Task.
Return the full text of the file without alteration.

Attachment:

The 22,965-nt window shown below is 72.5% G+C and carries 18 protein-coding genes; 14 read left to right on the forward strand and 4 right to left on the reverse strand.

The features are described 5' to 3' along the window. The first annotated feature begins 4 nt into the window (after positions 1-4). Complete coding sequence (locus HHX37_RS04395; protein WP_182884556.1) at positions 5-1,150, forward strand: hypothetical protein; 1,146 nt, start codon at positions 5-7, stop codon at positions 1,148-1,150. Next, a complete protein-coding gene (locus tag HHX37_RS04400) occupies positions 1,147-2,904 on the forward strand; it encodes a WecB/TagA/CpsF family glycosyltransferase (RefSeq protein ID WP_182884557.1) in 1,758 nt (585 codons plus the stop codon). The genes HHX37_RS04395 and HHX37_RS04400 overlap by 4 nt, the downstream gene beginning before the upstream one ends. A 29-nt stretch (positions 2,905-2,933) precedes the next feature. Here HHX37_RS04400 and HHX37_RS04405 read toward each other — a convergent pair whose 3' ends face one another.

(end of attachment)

The 22,965-nt window shown below is 72.5% G+C and carries 18 protein-coding genes; 14 read left to right on the forward strand and 4 right to left on the reverse strand.

The features are described 5' to 3' along the window. The first annotated feature begins 4 nt into the window (after positions 1-4). Complete coding sequence (locus HHX37_RS04395; protein WP_182884556.1) at positions 5-1,150, forward strand: hypothetical protein; 1,146 nt, start codon at positions 5-7, stop codon at positions 1,148-1,150. Next, a complete protein-coding gene (locus tag HHX37_RS04400) occupies positions 1,147-2,904 on the forward strand; it encodes a WecB/TagA/CpsF family glycosyltransferase (RefSeq protein ID WP_182884557.1) in 1,758 nt (585 codons plus the stop codon). The genes HHX37_RS04395 and HHX37_RS04400 overlap by 4 nt, the downstream gene beginning before the upstream one ends. A 29-nt stretch (positions 2,905-2,933) precedes the next feature. Here HHX37_RS04400 and HHX37_RS04405 read toward each other — a convergent pair whose 3' ends face one another.